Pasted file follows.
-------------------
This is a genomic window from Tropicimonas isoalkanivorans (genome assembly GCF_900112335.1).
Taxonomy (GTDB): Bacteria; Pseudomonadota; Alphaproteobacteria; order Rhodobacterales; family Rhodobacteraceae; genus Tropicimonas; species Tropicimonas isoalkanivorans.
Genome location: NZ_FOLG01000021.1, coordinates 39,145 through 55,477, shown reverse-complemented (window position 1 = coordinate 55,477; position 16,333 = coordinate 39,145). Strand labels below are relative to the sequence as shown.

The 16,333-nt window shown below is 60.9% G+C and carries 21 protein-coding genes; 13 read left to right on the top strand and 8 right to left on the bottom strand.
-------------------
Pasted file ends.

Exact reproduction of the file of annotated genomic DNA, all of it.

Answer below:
This is a genomic window from Tropicimonas isoalkanivorans (genome assembly GCF_900112335.1).
Taxonomy (GTDB): Bacteria; Pseudomonadota; Alphaproteobacteria; order Rhodobacterales; family Rhodobacteraceae; genus Tropicimonas; species Tropicimonas isoalkanivorans.
Genome location: NZ_FOLG01000021.1, coordinates 39,145 through 55,477, shown reverse-complemented (window position 1 = coordinate 55,477; position 16,333 = coordinate 39,145). Strand labels below are relative to the sequence as shown.

The 16,333-nt window shown below is 60.9% G+C and carries 21 protein-coding genes; 13 read left to right on the top strand and 8 right to left on the bottom strand.